Thursday, May 19, 2016

Quality vs Cost

"Flight training is too expensive."

I've heard that phrase so often in the years that I've been flying that it is engrained in my psyche. Flight training is too expensive, flying is too expensive. We must make things cheaper so we can get more pilots in the air. It costs too much to pay $125 or $150 every two years to see a medical examiner. Requiring a flight instructor to work with an instrument pilot on instrument currency requirements in a simulator is a "burden". AOPA and even the FAA use these terms and herald any chance to make flying and flight training less expensive as a win for the aviation industry. The Sport Pilot Certificate and the Pilot's Bill of Rights 2 are two examples. In the latest NPRM from the FAA says, "it can be expensive to hire a flight instructor".

Like a good soldier I march forward, with those words burned into my brain. Now, as a CFI, I feel responsible to provide a successful training experience to my students. I realized recently I am so deeply programmed by the "flight training is too expensive" mantra that I have unconsciously compromised on my training plans to try to make the training cheaper for my students. I've tried to combine training that shouldn't be combined, for instance. Or not told them I felt additional training was needed because it was not directly related to the instruction I was hired to provide.

Today I feel my students and I are very fortunate because in the occasions where I tried to compromise in order to make things cheaper, circumstance forced me to end up doing what I knew was right anyway. The resulting situations forced me to opt for separating the training tasks as they should have been in the first place and suggesting additional training because I could no longer deny the students really needed that training. You know what happened as a result? They were happy to accept the suggestion of additional or separate training without the slightest argument. Not once did they say, "this is too expensive". I was bending over backwards trying to make flight training less expensive when I should have been focusing on making the training I provided as valuable as possible.

Frankly I'm tired of the "flight training is too expensive" mantra. Yes, flight training is expensive and we would all benefit if it was less so. But focusing on cost alone is missing the mark entirely. AOPA's been trying to figure out ways to reduce the cost of flight training for decades. To what result? A pilot's certificate with limited privledges that you can earn in half the hours which everyone knows still takes way more than the 20 required. What would happen if AOPA and the FAA focused on ensuring the time spent flight training was better spent? What if we focused on creating quality flight instructors who provided real value with every flight. Who created safe, proficient and constantly learning pilots? What if the FAA insisted on CFI's interjecting real life scenarios into ATD instrument currency work instead of removing the CFI from the equation because it's "too expensive"?

One thing my brief experience in flight instructing has taught me is (and yes, my flight instructor told me this too) never compromise my standards. If I compromise my standards to reduce cost, I also reduce the safety and proficiency of the pilot I'm training. I reduce the value I'm providing.

I am glad that I've discovered this bias in myself and can guard against it now. I wonder how many other well meaning CFIs are doing the same thing? I wonder if pilots would fly safer and smarter if the CFIs training them were hounded to increase the quality of the training they provide rather than to find ways to cut corners every way they can to reduce the cost?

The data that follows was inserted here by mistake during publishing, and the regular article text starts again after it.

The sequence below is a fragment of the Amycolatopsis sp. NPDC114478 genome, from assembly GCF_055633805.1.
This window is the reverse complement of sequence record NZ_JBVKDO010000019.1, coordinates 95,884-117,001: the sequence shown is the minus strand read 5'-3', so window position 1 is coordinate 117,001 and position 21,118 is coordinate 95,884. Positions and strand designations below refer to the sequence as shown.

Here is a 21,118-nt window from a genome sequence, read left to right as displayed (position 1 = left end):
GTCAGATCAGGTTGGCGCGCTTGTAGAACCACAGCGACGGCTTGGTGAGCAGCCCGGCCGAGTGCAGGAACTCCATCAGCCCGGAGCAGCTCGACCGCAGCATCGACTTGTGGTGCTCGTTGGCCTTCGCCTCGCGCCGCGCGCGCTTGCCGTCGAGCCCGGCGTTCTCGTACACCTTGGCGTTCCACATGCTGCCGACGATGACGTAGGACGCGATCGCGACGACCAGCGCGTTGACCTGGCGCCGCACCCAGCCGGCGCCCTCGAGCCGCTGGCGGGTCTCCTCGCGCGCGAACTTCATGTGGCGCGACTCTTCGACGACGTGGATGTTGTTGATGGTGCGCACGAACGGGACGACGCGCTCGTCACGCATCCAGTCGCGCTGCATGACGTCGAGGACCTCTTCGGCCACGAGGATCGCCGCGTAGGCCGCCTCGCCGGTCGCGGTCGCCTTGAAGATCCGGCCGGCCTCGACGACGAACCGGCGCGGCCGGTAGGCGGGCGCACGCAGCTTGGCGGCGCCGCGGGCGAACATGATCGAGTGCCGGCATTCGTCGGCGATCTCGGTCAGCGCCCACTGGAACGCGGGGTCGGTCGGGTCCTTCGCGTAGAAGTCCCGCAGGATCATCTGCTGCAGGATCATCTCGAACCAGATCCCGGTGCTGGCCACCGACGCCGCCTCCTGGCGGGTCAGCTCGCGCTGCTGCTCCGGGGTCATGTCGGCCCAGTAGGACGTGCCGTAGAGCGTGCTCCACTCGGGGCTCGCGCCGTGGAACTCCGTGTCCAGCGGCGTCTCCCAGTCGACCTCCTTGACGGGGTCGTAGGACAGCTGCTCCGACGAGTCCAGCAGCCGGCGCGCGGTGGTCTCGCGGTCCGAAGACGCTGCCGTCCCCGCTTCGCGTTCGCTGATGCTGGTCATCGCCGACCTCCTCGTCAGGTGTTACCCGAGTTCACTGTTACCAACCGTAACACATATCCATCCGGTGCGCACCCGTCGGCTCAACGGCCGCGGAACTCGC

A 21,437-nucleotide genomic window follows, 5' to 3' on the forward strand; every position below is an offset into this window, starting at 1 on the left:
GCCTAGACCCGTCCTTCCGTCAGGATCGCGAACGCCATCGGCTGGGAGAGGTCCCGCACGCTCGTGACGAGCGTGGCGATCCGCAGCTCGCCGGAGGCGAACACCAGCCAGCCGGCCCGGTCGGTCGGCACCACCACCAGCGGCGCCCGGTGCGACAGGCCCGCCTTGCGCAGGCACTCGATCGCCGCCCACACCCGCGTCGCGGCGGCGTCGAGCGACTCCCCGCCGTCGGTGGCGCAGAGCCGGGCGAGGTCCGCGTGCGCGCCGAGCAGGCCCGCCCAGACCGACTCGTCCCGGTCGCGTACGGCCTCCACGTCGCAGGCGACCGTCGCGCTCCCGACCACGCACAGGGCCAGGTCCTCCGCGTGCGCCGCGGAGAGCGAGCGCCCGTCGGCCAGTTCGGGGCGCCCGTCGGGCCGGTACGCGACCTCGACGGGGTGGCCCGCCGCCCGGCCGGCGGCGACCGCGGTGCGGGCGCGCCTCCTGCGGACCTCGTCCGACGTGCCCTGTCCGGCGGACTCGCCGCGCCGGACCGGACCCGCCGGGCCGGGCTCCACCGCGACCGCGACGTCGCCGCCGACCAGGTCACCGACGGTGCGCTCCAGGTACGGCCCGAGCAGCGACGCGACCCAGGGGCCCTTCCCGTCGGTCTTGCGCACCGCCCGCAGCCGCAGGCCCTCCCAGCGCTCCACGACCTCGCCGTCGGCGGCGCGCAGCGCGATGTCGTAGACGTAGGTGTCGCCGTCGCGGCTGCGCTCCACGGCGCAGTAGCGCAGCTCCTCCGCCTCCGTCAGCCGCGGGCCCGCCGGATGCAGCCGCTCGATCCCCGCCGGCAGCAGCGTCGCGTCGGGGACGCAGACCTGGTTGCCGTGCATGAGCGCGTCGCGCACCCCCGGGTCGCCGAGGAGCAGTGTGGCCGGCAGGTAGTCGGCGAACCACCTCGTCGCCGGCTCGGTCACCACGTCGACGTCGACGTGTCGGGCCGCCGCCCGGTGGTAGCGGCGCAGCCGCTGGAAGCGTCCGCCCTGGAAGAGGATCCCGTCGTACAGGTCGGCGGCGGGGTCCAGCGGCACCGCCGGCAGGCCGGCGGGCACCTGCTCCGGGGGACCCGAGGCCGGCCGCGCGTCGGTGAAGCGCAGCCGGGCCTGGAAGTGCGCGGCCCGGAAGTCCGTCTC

Wednesday, March 16, 2016

Happiness Is...

Happiness is Lazy 8s for the fun of it. Solo flying just because I want to fly, need to fly, after another one of those weeks and those days. Where co-workers complimented me on maintaining my cool in very contentious conditions.

Happiness is leaving behind the cares of the world. Or the fact that two students cancelled on me making my revenue generating day a revenue reducing day. I got to fly and that's what matters.

Happiness is doing some darned good normal, short and soft field landings in gusty, crosswind conditions after not flying that type of aircraft for what seems like forever. Doing one of the hardest commercial maneuvers within PTS spec on first try (and 2nd and 3rd and 4th - I was having fun!) the first and only time I've done Lazy 8s after my CFI check ride in December.

Happiness is the joy of flight, of playing in the air, of freedom. That's happiness.

Saturday, February 20, 2016

It Never Gets Old

Earlier this week I had the opportunity to fly this little 152 solo for the first time. You may recognize this plane from my spin training. I'd not flown it for anything but spin training and never solo.

I found a small break in my work schedule and went up. The winds were stronger than the usual at our airport. They started at 140@16 and then changed to 120@20 while I was flying. In spite, or maybe because, of the winds I had a great time.

We got bounced around a lot, the little plane and I, but it was fun, like jumping on the bed as a child. I stayed in the pattern because I didn't have a lot of time. The first takeoff I reminded myself I didn't needs as much right rudder as I'm used to flying more powerful aircraft. The plane climbed very well with just me and 16 gallons of fuel. Every landing was light on the mains, and right on the centerline. I didn't even need full flaps to nail short field landings with the strong winds.

There's a certain feeling a pilot gets when they fly a new plane solo for the first time, no matter how big or small that plane is. It never gets old!